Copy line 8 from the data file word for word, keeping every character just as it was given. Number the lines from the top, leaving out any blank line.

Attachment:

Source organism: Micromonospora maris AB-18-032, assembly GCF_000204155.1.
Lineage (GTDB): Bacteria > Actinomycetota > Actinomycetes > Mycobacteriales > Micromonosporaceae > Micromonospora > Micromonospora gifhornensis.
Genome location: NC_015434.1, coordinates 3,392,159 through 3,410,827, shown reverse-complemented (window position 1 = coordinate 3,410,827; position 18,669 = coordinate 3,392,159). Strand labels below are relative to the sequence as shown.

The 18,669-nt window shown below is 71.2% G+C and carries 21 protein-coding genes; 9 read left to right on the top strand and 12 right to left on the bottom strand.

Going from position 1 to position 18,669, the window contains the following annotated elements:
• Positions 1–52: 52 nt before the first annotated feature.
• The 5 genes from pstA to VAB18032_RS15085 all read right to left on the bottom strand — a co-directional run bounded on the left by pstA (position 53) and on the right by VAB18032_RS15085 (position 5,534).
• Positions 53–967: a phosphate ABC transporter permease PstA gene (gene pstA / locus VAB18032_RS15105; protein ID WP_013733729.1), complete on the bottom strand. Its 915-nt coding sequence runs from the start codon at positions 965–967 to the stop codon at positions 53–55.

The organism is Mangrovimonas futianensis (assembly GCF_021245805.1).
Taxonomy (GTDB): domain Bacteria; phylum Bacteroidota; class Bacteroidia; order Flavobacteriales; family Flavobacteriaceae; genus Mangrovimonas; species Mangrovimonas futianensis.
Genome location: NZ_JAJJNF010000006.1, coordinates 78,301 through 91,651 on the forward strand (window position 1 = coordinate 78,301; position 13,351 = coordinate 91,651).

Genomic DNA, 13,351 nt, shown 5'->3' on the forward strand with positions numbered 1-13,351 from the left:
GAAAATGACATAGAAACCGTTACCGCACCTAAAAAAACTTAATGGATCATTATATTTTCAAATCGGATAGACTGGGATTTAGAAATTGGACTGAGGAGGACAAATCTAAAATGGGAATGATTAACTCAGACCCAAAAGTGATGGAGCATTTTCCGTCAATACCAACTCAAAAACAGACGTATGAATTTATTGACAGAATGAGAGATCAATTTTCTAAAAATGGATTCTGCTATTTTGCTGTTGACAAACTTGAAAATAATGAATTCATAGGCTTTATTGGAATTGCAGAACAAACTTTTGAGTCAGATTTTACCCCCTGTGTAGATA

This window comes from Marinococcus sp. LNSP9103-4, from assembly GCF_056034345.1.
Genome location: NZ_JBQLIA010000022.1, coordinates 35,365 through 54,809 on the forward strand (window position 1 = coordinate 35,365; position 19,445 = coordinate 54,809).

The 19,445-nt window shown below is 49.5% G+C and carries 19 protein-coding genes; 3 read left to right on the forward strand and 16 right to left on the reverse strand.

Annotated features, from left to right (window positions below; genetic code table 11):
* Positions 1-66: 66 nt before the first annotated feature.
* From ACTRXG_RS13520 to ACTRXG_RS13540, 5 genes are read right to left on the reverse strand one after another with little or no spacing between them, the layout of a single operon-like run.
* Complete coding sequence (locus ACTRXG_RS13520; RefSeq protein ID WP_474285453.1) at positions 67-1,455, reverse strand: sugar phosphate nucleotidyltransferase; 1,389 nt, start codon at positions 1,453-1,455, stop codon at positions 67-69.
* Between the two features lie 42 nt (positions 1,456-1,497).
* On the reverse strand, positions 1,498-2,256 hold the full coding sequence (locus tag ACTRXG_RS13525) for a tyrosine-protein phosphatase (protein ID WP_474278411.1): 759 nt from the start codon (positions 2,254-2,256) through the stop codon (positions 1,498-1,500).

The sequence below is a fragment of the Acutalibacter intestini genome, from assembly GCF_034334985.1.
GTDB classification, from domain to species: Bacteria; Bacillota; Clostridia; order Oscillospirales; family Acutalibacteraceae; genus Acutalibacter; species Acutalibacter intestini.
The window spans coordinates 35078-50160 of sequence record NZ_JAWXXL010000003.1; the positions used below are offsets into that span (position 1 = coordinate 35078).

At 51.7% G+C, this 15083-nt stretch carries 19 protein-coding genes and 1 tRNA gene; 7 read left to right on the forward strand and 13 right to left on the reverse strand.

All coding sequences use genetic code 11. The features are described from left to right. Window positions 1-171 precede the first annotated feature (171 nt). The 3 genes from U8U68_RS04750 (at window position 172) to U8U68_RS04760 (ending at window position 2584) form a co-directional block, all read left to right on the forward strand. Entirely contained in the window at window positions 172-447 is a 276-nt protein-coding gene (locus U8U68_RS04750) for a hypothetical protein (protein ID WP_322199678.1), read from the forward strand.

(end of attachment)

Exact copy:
• Positions 53–967: a phosphate ABC transporter permease PstA gene (gene pstA / locus VAB18032_RS15105; protein ID WP_013733729.1), complete on the bottom strand. Its 915-nt coding sequence runs from the start codon at positions 965–967 to the stop codon at positions 53–55.